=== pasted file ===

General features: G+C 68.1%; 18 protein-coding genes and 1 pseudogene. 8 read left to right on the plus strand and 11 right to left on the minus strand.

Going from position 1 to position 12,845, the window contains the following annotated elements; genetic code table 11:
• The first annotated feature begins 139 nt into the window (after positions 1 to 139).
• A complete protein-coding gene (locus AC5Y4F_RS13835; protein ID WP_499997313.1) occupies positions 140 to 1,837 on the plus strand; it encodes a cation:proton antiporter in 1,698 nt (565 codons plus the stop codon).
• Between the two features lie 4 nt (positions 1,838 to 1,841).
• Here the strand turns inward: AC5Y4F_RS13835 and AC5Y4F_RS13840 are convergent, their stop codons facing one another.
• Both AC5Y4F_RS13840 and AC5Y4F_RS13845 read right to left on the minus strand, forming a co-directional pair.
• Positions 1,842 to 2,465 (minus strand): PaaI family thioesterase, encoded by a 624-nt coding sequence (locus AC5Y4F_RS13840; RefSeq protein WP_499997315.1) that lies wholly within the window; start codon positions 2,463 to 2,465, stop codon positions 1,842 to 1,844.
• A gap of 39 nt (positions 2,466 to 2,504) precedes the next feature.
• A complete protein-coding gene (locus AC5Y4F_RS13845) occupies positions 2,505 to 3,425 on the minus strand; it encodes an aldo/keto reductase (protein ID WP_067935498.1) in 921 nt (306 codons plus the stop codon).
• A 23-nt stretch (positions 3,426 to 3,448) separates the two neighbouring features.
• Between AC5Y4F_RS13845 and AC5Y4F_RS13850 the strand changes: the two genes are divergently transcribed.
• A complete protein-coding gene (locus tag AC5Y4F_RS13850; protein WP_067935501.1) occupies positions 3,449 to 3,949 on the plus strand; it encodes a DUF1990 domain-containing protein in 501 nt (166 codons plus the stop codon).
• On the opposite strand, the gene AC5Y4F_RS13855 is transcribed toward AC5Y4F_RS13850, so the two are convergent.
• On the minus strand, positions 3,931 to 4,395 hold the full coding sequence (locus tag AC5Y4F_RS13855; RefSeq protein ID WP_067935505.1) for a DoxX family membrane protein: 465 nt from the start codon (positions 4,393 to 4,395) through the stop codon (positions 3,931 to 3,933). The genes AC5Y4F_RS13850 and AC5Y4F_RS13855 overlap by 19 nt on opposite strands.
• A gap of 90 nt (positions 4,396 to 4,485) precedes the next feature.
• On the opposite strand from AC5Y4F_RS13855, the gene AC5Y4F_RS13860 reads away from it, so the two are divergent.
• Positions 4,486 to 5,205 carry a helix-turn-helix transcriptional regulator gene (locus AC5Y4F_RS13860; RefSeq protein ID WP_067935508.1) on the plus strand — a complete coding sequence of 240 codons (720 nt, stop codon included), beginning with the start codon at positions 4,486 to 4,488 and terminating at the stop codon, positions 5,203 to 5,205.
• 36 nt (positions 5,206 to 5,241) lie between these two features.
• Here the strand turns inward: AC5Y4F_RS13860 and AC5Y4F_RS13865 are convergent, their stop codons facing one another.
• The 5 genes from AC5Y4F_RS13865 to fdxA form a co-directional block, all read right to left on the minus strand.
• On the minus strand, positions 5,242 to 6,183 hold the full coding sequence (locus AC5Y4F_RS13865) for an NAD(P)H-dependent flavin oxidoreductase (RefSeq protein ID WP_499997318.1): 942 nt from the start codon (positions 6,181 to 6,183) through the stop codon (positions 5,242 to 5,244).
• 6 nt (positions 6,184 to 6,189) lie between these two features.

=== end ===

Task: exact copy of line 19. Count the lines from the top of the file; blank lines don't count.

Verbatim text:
• 36 nt (positions 5,206 to 5,241) lie between these two features.